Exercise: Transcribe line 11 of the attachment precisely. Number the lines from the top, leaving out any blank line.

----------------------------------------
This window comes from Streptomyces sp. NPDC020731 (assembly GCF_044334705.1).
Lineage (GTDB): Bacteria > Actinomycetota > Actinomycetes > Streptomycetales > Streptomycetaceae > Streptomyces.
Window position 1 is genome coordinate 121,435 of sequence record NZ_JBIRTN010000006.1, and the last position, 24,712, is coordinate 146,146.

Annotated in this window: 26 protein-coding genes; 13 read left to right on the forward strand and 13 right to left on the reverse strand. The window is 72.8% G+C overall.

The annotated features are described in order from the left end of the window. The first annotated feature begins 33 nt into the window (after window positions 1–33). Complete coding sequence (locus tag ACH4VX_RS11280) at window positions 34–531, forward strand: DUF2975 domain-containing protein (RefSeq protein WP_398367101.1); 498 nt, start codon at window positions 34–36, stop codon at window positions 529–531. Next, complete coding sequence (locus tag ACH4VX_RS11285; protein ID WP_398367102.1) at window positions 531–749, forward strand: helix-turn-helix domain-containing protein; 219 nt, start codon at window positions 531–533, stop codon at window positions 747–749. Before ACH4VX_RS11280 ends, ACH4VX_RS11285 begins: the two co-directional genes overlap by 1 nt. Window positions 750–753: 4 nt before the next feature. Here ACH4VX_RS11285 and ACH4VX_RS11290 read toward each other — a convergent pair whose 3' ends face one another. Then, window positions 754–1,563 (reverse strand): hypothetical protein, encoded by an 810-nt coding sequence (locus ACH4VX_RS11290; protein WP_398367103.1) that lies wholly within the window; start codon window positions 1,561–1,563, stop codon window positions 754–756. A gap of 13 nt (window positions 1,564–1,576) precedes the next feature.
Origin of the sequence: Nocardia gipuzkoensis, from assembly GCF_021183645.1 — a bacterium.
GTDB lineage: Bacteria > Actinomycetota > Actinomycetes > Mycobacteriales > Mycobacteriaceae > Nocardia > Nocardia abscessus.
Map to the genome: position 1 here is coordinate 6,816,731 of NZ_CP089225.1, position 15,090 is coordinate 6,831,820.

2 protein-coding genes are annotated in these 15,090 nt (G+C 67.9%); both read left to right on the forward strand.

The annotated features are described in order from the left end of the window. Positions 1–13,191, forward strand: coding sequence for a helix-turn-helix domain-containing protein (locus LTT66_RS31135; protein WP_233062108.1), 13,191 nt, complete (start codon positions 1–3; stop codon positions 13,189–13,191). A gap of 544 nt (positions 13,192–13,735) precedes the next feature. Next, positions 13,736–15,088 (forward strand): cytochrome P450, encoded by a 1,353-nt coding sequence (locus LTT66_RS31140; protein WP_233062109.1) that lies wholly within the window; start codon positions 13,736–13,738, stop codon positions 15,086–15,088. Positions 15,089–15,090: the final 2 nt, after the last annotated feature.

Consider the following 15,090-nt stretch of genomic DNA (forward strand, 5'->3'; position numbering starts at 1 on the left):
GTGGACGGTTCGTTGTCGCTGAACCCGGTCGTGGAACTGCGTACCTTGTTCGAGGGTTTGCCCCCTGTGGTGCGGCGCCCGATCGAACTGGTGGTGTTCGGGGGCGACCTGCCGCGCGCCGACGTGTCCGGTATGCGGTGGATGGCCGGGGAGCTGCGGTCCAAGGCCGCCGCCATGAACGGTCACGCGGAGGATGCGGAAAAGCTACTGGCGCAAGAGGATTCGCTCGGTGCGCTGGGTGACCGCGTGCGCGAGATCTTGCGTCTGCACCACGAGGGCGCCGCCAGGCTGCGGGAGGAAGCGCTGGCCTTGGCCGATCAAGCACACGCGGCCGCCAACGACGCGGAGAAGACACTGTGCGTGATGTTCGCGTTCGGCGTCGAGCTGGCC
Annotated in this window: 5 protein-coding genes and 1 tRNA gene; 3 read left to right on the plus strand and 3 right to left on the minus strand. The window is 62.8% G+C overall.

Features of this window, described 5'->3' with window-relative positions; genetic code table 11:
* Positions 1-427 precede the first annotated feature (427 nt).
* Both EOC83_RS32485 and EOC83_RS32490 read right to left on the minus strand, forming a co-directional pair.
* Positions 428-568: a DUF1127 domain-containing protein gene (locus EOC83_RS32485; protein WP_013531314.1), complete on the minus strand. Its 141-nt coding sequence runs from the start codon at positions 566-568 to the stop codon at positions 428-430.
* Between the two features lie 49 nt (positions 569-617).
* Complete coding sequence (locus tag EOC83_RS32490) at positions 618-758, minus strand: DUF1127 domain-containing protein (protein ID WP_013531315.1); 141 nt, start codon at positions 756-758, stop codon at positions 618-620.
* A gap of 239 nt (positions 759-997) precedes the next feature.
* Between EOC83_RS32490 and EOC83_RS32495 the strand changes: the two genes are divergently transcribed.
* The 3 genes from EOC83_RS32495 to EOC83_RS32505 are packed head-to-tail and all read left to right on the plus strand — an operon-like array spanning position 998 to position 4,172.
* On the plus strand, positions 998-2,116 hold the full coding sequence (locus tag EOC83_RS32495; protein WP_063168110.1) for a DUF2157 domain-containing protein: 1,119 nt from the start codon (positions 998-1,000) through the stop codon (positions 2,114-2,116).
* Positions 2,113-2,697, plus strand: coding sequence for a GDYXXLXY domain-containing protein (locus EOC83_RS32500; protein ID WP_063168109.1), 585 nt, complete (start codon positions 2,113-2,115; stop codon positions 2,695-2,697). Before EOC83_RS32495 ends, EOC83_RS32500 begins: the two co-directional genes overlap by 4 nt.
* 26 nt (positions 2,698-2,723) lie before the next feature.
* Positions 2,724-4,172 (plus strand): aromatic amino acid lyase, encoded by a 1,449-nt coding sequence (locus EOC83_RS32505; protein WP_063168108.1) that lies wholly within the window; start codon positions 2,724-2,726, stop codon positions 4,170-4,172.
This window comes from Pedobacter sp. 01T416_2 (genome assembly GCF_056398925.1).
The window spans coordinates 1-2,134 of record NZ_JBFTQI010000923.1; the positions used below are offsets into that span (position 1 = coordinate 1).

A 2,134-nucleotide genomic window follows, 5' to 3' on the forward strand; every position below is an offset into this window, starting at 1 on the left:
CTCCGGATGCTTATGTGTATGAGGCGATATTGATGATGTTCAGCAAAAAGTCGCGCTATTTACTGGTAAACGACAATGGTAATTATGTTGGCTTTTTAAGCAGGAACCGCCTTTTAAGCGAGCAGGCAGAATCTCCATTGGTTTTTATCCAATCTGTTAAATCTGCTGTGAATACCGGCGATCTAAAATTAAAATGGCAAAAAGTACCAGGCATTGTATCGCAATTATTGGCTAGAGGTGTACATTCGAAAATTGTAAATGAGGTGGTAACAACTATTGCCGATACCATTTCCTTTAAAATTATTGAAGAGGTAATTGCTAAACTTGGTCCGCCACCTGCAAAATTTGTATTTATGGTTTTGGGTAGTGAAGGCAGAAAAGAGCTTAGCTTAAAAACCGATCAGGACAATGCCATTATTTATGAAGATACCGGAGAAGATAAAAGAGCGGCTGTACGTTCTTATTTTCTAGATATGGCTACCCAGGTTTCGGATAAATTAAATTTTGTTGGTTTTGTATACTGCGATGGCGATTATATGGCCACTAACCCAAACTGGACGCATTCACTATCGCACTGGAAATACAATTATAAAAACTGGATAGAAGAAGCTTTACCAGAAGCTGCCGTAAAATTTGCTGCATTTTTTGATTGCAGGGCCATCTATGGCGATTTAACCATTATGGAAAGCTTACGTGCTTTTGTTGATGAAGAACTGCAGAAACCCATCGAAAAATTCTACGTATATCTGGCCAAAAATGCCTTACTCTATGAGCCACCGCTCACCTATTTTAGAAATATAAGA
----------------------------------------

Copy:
Consider the following 15,090-nt stretch of genomic DNA (forward strand, 5'->3'; position numbering starts at 1 on the left):